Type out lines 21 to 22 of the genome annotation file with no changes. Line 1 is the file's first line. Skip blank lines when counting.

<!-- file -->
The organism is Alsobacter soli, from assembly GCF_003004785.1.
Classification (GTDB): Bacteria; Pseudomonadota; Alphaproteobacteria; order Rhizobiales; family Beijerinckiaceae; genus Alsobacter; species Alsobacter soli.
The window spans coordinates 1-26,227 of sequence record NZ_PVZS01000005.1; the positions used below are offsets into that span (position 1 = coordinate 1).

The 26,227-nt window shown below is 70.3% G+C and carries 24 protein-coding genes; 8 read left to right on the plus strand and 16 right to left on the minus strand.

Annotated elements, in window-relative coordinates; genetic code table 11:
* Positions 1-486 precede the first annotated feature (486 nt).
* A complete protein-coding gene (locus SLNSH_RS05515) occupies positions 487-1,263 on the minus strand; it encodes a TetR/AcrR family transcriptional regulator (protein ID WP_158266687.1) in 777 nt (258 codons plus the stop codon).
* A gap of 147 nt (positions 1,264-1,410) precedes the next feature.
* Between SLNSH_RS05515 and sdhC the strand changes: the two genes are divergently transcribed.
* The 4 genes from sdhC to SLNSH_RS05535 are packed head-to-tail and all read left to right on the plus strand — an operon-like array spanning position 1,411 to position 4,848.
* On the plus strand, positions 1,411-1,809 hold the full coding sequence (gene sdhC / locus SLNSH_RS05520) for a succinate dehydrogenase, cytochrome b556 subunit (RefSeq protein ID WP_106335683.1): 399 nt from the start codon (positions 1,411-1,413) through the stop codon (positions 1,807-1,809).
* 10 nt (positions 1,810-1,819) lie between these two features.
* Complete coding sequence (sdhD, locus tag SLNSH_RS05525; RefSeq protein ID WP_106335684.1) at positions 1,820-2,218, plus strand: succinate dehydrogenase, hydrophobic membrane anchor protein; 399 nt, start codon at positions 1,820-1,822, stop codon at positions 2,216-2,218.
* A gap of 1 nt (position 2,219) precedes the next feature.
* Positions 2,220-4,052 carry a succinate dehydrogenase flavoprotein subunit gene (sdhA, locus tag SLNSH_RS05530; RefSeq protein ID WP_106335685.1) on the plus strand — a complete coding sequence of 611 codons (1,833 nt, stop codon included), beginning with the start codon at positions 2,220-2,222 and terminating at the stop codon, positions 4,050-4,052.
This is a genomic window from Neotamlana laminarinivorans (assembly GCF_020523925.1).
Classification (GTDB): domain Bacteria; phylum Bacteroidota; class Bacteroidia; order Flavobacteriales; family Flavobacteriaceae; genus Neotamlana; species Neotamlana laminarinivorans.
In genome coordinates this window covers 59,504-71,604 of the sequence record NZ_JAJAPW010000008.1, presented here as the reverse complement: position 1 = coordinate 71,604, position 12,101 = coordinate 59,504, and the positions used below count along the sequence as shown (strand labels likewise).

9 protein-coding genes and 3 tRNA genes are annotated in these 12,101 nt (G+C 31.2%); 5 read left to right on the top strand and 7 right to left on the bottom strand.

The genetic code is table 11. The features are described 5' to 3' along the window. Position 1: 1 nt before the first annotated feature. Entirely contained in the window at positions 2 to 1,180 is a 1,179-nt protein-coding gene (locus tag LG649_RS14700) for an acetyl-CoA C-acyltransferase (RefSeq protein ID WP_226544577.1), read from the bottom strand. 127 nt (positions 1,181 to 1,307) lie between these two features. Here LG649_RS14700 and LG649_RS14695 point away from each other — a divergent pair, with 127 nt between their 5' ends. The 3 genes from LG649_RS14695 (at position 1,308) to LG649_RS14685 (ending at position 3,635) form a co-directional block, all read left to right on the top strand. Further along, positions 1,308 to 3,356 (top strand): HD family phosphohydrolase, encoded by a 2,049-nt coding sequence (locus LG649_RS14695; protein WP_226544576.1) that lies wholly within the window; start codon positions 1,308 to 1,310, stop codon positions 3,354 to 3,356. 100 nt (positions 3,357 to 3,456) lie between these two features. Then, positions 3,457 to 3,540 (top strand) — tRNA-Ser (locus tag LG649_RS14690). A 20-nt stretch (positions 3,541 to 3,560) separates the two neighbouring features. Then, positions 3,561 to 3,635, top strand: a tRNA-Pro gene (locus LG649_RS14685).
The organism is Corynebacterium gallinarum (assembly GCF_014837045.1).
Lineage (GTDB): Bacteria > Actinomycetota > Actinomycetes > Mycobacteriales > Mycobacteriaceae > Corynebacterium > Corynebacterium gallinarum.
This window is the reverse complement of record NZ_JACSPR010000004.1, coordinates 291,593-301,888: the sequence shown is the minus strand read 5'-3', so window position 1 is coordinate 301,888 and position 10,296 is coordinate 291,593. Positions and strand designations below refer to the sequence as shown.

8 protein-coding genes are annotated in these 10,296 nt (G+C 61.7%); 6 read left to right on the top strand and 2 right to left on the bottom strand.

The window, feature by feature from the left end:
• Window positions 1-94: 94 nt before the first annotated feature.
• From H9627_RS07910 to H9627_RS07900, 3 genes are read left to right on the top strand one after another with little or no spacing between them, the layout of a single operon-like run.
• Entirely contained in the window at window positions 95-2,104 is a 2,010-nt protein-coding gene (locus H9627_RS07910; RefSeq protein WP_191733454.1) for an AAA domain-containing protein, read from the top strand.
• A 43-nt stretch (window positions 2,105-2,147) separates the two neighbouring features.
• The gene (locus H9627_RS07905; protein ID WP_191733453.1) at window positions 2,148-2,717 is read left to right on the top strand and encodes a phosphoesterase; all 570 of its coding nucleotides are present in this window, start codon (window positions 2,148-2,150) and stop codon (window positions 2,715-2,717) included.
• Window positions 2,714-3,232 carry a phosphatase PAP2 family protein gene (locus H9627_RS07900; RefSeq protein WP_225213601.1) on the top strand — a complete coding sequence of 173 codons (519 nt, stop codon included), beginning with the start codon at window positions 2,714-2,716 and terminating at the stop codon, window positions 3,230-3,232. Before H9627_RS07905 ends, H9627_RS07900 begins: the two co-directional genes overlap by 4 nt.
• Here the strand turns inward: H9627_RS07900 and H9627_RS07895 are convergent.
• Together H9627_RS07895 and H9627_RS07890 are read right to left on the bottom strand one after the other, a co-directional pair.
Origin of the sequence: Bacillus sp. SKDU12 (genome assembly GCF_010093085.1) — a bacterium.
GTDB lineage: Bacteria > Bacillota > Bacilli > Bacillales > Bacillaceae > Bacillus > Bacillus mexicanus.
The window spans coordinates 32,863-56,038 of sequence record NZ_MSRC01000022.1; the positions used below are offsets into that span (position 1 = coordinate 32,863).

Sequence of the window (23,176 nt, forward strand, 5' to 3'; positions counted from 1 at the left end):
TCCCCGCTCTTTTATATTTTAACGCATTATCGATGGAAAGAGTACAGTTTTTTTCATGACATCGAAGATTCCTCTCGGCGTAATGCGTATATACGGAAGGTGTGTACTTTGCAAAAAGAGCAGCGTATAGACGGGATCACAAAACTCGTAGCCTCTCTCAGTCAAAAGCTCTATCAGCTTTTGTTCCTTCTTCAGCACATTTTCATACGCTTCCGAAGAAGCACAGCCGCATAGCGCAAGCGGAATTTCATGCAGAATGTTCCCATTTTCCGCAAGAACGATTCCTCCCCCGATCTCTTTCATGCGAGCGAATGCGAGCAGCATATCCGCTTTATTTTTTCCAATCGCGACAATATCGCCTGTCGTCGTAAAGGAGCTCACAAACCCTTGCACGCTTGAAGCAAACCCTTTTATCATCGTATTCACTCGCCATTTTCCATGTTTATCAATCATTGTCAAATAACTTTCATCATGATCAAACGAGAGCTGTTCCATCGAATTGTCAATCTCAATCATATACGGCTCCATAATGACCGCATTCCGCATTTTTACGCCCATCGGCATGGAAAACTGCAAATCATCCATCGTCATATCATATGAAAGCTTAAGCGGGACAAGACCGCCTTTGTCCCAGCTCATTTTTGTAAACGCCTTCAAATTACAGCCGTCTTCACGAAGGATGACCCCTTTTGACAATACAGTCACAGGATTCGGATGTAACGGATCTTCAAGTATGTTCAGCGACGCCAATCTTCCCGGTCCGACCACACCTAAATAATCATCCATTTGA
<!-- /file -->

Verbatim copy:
The organism is Corynebacterium gallinarum (assembly GCF_014837045.1).
Lineage (GTDB): Bacteria > Actinomycetota > Actinomycetes > Mycobacteriales > Mycobacteriaceae > Corynebacterium > Corynebacterium gallinarum.